The weather was very calm, and we took our time getting ready, going over the plan, some emergency procedures (one to Mike, “if you see an SMB while we are on deco, drop this tank in the water for us”), and after entering the water assembled near the shore to sort ourselves out and rest (if you’ve ever climbed out of a dive boat with doubles and stage bottles on, you’ll know why we rest). With Brad in front and me out the back following Matt and Rob, we headed toward the channel and hopefully finding the ship this time.

We headed diagonally from the entry point toward the centre of the channel and slightly downriver. It dips into a sort of a bowl at around 30′ before turning into a steep wall. As with the day before, we stopped at various intervals on the descent to rest, regroup and keep our heads clear.  There was a mild upward current as we went over each ledge, which added to the descent time a little, but the  worked well and we were in good shape by the time we reached 150′ and started moving with the wall to our left hoping to see the wreck. By the time the bow end of the wreck slowly became distinguishable from the rocks in the gloom, we were at 175′.

Rob stuck close to the wall and I noticed that was going into a confined area between the ship and the wall. Like the previous day’s dive on the Oconto, as I started signalling with my light he noticed what he was doing and turned around. We examined various stairways and holds and in one section, where I realized that it was well lit and open, I decided to go for the maximum planned depth of 190′ and started a slow descent. At this point, Brad signalled for everyone to leave. We were only 15 minutes into the dive and everyone wondered why, but it turned out to be a miscommunication between Rob and Brad over the amount of air he had left. Better safe than sorry so I had to be satisfied with 185′, which I must say is plenty.

It will take a few more visits to really get a feel for the wreck. Now that I’ve been there once I can be less concerned about the execution of the dive and spend more of it actually checking it out. Of course, I’d no doubt remember more of it if I’d used Trimix. I must take that course some time.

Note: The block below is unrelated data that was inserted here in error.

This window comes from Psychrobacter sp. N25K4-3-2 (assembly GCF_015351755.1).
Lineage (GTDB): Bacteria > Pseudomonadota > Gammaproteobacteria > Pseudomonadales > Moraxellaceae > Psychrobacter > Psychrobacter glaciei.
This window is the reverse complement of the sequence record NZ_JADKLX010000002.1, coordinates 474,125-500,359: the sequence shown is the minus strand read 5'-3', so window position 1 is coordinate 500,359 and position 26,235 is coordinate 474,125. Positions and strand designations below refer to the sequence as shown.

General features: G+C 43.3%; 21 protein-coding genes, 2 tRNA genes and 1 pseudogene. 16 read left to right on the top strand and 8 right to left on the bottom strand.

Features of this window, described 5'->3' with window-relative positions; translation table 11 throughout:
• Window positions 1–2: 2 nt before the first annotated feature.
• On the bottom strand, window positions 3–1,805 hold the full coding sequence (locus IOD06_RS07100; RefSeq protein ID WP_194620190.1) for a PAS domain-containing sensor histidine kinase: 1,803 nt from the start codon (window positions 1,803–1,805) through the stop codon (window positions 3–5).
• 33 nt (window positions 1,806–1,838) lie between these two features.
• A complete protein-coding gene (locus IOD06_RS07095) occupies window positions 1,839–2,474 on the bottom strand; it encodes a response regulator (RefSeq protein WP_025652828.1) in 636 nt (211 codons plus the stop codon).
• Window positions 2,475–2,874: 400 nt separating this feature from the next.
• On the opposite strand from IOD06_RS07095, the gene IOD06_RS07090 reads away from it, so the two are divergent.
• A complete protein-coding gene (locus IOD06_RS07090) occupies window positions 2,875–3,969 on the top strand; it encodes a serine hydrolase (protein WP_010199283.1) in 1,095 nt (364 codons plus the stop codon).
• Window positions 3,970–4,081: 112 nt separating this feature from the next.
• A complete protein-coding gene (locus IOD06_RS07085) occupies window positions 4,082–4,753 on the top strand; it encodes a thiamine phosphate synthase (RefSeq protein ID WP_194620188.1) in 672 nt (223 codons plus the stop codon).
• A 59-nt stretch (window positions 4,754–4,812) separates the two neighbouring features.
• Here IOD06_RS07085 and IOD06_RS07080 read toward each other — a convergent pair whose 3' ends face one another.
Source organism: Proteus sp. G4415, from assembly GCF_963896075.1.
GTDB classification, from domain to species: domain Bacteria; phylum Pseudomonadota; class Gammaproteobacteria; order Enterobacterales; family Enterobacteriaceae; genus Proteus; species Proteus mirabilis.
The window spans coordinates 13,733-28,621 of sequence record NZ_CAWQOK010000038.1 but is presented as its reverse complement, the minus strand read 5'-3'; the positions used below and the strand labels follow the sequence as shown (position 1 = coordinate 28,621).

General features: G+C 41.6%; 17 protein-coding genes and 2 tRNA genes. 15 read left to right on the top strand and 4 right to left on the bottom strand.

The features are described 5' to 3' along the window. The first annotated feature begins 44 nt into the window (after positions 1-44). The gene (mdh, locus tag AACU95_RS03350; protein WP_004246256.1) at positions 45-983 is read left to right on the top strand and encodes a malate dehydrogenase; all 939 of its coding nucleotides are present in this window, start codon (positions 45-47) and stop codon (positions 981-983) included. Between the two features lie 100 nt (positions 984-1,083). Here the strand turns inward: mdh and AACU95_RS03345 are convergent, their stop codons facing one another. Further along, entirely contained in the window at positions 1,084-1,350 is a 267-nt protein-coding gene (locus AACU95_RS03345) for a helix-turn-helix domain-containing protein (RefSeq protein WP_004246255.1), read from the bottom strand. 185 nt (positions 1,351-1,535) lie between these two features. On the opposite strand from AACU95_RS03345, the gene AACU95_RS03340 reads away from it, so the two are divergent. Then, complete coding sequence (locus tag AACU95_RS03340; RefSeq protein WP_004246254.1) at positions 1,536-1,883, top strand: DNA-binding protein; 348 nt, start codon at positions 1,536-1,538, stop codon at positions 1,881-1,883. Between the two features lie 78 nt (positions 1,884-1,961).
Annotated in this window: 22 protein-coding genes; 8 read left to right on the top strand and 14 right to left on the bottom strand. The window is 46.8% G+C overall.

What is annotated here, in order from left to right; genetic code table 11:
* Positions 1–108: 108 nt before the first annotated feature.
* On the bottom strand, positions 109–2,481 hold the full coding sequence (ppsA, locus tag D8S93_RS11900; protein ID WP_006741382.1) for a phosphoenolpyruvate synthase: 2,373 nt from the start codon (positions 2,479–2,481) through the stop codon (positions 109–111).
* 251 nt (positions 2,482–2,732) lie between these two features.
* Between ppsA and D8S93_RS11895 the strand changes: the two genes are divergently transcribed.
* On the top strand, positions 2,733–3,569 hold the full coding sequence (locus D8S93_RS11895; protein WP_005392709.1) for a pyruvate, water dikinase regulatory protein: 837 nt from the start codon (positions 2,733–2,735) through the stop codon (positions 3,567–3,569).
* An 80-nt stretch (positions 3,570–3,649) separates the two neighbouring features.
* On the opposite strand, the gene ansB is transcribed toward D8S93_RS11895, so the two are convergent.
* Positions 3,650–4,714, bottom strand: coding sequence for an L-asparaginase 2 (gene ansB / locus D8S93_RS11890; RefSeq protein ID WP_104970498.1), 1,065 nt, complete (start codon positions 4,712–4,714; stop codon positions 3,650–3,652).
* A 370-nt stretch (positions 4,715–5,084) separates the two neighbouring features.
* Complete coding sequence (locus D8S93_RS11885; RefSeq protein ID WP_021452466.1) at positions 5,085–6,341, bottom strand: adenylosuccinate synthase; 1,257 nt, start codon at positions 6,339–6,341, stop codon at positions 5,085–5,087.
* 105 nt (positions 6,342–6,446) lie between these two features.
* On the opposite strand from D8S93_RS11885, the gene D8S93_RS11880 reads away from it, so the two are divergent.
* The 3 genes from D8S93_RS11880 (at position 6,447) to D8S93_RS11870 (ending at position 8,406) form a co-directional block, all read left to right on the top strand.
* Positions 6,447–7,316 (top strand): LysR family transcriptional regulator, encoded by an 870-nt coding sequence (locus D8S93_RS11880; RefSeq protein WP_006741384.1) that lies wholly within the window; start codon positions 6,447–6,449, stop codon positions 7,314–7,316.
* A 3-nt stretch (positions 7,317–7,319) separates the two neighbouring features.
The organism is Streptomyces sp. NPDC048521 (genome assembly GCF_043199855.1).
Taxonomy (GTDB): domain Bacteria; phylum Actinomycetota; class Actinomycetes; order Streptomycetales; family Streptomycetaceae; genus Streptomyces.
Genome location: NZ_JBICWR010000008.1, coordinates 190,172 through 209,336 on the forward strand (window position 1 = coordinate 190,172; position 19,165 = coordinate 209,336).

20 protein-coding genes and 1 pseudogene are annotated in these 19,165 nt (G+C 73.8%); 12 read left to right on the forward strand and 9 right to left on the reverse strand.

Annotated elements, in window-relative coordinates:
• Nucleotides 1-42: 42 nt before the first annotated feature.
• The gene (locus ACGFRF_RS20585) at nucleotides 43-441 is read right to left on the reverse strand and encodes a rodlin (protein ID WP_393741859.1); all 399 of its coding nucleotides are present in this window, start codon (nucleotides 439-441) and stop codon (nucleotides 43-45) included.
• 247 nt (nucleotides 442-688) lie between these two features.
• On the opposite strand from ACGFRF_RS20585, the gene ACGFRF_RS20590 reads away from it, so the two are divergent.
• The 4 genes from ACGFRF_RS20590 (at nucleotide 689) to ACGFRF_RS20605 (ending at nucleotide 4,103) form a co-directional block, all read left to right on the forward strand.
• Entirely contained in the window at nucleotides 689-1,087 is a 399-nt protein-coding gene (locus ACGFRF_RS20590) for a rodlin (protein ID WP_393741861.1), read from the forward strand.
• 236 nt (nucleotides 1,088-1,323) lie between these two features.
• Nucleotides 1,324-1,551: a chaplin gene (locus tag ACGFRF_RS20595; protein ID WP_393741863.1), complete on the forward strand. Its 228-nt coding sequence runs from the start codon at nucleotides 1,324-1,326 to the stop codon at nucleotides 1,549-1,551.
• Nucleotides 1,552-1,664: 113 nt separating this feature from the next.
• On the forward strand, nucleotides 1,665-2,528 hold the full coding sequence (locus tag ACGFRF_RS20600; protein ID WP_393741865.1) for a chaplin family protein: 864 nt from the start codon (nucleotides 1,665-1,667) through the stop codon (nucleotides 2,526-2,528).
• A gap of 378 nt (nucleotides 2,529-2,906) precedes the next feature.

Despite the abbreviated bottom time, we were thrilled to have finally added the Jodrey to our log books, and really had a great time recounting the dive on the trip back. My Highlander was still there when I got back, the drive home took only 3 1/2 hours even in the long weekend traffic (It sometimes takes more than 5), and my wife had cooked me a lovely dinner. All in all a perfect end to a perfect weekend.

Diving the Oconto September 4, 2012

Posted by Chris Sullivan in Dive Log, Shipwrecks, Technical Diving.
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The Oconto lies in US waters a little upriver from the Gananoque bridge. It is actually just across the channel from the Vickery, and it was suggested by the owner of DiveTech that we could actually cut across the bottom from the Vickery to the Oconto by heading in the direction the Vickery’s mast is pointing. We decided to wait until next year for that adventure. Crossing a current at 190-200′ on air is not something to be taken lightly.

After finding my Apeks Quantum dead the day before, I installed a new battery, and set it up for gauge mode (bottom timer) with decompression tables written out and stowed inside a ziploc bag in a pocket on the belt of my harness. My primary computer was the ever-reliable Shearwater Predator, with Rob diving his Cochrane (plus a Quantum) and Matt using a Uwatec.